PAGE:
Staff cut: 8890
The tech giant in November 2022 first announced layoffs of 1,090 workers and kicked off 2023 with another layoffs announcement, this time 10% of it's estimated 79,000 global workforce through a letter from its Co-founder and CEO Marc Benioff.
In the U.S., affected employees will receive a minimum of nearly five months of pay, health insurance, career resources, and other benefits to help with the transition. According to Benioff's note, those outside the U.S. will receive a similar level of support, with the company aligning with local employment laws in each country.
Staff cut: 3,700 or 50%
Reason: New owner
After the deal to take over Twitter for $44 billion closed, the social media company's new owner, Elon Musk, fired Twitter's CEO along with several top executives. It was previously suggested he would cut 75% of its pre-takeover workforce. He has since walked that notion back but the company did announce layoffs to half its workforce, with smaller cuts for the team responsible for preventing the spread of misinformation.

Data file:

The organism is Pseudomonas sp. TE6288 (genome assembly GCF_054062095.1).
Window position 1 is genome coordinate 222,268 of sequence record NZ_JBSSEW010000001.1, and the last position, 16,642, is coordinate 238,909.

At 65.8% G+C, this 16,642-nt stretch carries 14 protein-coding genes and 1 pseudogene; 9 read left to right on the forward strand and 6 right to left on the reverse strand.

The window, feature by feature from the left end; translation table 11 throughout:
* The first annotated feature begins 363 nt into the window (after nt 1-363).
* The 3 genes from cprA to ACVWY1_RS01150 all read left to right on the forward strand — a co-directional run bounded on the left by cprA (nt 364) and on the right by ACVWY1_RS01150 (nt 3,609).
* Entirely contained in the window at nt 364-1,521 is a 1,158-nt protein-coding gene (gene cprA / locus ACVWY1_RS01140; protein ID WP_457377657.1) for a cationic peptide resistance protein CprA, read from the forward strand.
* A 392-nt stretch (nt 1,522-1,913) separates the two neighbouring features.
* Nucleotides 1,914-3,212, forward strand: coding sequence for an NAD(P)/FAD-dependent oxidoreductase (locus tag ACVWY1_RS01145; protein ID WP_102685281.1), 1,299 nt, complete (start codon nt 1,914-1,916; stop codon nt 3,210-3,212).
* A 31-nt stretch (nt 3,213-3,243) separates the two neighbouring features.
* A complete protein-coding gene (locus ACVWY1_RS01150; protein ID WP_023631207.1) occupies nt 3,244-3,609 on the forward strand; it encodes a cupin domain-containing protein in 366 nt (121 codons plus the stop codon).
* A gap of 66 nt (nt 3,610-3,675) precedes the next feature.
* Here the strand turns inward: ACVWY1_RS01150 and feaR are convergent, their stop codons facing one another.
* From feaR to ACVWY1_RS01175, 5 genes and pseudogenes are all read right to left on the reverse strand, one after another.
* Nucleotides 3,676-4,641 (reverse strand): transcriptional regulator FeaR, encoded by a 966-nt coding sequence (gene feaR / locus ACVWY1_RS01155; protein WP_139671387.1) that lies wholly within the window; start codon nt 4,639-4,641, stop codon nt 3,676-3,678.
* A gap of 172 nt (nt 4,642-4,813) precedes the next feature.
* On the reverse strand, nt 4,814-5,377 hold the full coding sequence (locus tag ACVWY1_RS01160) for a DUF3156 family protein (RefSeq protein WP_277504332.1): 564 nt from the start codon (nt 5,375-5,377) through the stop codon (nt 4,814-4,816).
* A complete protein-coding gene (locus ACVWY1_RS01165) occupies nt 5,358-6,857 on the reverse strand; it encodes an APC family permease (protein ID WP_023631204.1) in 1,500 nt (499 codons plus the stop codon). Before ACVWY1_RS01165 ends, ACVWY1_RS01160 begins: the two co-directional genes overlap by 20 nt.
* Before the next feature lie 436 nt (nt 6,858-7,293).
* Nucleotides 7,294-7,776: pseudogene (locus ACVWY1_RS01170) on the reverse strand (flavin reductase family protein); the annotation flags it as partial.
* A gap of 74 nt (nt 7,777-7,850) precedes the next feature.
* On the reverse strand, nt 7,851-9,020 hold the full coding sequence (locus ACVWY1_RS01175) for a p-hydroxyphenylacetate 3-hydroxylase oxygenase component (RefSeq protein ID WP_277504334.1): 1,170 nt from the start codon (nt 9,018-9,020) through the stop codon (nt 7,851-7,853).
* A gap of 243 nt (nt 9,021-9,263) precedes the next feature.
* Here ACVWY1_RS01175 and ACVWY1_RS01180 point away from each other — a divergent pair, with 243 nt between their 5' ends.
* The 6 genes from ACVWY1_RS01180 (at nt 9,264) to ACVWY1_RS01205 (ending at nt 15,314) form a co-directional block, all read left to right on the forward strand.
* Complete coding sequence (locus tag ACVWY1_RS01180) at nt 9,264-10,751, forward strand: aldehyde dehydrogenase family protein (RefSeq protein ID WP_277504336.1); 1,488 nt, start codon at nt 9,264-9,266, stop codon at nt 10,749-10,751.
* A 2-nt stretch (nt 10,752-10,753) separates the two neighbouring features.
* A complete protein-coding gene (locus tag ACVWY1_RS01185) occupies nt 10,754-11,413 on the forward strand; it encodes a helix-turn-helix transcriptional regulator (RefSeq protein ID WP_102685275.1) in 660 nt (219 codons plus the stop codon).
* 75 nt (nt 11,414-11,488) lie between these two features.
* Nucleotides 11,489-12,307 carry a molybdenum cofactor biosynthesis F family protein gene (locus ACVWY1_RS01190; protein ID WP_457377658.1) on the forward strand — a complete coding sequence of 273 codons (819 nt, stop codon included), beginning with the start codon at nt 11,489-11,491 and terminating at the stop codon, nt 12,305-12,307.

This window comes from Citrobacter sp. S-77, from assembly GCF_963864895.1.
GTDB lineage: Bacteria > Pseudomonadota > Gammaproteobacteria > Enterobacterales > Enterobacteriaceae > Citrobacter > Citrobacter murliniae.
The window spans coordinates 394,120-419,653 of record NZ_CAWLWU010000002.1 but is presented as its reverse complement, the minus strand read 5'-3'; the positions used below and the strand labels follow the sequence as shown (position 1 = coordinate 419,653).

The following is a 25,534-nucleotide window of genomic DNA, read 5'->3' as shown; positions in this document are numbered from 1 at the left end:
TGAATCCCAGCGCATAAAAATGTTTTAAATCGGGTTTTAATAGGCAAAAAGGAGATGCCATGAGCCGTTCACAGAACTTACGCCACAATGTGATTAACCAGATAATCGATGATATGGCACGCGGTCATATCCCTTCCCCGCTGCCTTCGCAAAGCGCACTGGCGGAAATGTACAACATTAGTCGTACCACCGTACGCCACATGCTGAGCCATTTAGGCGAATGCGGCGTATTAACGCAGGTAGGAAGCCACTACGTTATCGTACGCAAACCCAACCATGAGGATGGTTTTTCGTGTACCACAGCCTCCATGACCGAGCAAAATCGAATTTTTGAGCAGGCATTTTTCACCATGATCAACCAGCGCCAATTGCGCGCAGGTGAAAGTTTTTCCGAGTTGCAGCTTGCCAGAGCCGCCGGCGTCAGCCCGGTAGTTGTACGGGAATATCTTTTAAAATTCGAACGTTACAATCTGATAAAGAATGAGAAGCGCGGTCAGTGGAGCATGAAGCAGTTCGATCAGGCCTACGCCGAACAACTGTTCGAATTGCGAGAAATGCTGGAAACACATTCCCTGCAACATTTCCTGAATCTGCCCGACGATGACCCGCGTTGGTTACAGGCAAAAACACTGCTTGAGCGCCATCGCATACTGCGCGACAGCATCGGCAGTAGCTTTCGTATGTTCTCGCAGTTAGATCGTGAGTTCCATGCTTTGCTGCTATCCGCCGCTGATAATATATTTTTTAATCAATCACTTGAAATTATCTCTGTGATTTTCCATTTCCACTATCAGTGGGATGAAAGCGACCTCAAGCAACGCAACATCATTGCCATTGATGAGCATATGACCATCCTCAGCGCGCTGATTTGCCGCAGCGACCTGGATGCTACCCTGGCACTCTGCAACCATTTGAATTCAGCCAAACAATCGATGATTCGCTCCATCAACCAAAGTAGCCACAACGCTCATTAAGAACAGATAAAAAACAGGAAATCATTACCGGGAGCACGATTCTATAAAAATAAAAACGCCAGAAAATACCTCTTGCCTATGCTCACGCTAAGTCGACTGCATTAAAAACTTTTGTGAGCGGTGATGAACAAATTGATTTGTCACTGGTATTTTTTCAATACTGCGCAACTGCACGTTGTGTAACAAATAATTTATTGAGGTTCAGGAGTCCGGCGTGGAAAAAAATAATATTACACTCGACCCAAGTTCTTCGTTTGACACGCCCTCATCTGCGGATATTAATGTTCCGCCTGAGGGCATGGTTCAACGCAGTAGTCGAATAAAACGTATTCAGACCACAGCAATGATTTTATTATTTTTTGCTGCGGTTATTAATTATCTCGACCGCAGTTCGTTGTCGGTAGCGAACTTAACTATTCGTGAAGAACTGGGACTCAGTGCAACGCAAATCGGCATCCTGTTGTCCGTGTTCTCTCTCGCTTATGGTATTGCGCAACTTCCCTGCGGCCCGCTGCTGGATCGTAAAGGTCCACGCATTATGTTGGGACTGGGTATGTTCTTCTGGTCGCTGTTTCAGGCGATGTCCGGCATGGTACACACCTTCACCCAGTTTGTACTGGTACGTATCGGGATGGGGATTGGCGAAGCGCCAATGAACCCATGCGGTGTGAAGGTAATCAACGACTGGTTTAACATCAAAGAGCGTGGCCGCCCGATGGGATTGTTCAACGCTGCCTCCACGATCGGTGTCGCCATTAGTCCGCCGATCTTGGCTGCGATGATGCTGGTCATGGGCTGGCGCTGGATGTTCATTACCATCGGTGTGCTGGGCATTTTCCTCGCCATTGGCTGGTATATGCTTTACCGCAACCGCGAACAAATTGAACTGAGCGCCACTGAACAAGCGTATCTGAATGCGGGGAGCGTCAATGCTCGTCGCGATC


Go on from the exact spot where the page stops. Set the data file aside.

According to tweets by Musk, everyone affected was offered three months of severance pay, "Unfortunately there is no choice when the company is losing over $4M/day."
Staff cut: 2,000 or 7%
Reason: Macroeconomic environment
On Jan 31, Paypal announced 2000 staff or 7% of its global workforce would be laid off to downsize in a challenging market.
"Over the past year, we made significant progress in strengthening and reshaping our company to address the challenging macro-economic environment while continuing to invest to meet our customers' needs. While we have made substantial progress in right-sizing our cost structure, and focused our resources on our core strategic priorities, we have more work to do. We must continue to change as our world, our customers, and our competitive landscape evolve," President and CEO Dan Schulman says in a letter to employees.
In his memo, Schulman says departing staff will be provided "with generous packages, engage in consultation where required, and support with their transitions."
Staff cut: 1,250 or 6%
Reason: Streamlining headcount from COVID-19 pandemic, operating expense outpacing revenue growth